The Alabama Law Foundation grants for 2016 were made into two sections: Legal Aid to the Poor and Administration of Justice totaling $380,000.
Programs that provide legal services for the underserved collectively received IOLTA grants totaling $356,000.
The Alabama State Bar Volunteer Lawyers Program, which refers cases directly to lawyers in 64 counties and coordinates 2,131 volunteers, received a $59,000 IOLTA grant.
The Birmingham Volunteer Lawyers Program, which refers cases to 361 attorneys in the Birmingham area, received a $72,000 IOLTA grant.
The Hispanic Interest Coalition of Alabama received a $39,000 grant to continue providing low-cost, quality legal and immigration services to low-income immigrants.
Legal Services Alabama (LSA) provides legal aid to economically disadvantaged citizens throughout Alabama. LSA received a $20,000 grant.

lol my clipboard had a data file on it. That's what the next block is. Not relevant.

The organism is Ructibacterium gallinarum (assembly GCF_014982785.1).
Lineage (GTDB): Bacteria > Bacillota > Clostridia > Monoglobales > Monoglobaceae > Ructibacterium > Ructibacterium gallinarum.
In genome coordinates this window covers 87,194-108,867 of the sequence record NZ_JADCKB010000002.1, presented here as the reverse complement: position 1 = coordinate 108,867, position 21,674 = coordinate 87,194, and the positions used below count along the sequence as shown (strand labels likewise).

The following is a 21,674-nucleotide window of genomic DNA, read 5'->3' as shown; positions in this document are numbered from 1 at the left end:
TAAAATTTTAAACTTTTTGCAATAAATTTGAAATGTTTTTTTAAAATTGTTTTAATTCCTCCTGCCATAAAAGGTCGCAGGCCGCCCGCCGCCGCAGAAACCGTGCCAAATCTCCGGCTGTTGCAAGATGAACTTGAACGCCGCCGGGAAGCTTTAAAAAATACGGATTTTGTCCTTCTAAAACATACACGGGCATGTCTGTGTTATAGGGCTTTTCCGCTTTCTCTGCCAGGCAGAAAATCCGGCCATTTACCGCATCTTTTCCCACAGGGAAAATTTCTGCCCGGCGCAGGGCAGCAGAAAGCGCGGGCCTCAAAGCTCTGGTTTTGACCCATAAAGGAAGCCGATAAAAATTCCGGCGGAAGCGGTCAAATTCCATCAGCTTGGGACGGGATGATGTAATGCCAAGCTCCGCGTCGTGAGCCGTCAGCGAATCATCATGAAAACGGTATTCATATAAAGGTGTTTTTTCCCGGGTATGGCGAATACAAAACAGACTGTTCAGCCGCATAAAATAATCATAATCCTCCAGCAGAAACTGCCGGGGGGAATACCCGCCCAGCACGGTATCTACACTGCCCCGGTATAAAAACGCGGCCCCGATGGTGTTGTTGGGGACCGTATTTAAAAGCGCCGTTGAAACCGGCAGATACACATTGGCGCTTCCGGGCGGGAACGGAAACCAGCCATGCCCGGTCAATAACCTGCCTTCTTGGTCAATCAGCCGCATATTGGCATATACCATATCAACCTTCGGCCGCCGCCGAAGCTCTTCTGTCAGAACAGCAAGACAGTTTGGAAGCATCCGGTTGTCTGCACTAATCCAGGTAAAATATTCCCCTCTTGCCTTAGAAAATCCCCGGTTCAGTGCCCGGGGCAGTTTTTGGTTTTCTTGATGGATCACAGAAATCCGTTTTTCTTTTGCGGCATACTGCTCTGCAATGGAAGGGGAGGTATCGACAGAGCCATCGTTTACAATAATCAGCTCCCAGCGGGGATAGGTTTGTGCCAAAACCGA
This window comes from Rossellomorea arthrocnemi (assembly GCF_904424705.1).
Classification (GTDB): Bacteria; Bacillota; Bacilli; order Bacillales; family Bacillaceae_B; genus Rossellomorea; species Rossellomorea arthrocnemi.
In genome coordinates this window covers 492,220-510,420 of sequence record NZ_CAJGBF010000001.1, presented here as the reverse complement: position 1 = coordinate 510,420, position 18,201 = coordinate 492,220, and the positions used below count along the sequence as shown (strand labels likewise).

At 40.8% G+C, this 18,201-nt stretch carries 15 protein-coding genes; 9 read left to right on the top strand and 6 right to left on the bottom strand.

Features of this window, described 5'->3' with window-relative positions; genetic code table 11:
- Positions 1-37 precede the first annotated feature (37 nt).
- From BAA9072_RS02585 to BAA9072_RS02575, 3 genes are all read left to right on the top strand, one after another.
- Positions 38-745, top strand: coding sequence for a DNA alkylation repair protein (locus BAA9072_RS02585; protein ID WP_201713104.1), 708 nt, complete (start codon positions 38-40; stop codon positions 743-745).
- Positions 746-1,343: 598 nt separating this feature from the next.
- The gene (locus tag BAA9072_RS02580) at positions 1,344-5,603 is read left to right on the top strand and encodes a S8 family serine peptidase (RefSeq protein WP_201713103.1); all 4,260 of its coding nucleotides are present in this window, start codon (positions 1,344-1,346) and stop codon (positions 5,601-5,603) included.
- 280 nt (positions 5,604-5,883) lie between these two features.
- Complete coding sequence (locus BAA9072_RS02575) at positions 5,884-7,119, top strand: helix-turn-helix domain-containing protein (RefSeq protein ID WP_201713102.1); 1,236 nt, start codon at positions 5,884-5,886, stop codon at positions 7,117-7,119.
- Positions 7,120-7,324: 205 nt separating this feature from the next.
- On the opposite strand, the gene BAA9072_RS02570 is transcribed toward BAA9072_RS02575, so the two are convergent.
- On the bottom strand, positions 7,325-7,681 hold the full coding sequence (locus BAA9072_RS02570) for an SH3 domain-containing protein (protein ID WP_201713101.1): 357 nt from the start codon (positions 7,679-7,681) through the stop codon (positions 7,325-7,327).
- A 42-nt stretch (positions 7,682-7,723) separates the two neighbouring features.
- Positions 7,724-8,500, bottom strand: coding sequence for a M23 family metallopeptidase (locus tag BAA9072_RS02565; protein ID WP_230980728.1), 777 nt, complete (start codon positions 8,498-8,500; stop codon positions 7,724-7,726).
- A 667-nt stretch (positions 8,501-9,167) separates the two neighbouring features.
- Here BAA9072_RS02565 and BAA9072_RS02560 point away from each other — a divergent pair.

The Madison County Volunteer Lawyers Program works with 339 Lawyers and received a $34,000 grant.
The Montgomery County Volunteer Lawyers Program works with 447 lawyers to meet the legal needs of low income clients in Montgomery County; they received a $34,000 grant.
The South Alabama Volunteer Lawyers Program refers cases directly to lawyers in Mobile, Baldwin, Clarke, and Washington counties; they received a $54,000 grant.
The YWCA of Central Alabama received a $44,000 IOLTA grant to continue the “Justice on Wheels” program for victims of domestic violence.
Programs that improve the administration of justice collectively received IOLTA grants totaling $24,000.
The Equal Justice Initiative of Alabama, the only grantee in the category of “Administration of Justice,” received IOLTA grants totaling $20,000. The EJI assists attorneys appointed to capital cases in the post-conviction stage and supplies some representation to indigent defendants.
Alabama Appleseed Center for Law and Justice received a $4,000 IOLTA grant which is targeted toward reforming Alabama’s debt collection laws, increasing personal property and homestead exemptions, regulation of payday loans and working to help address prison overcrowding.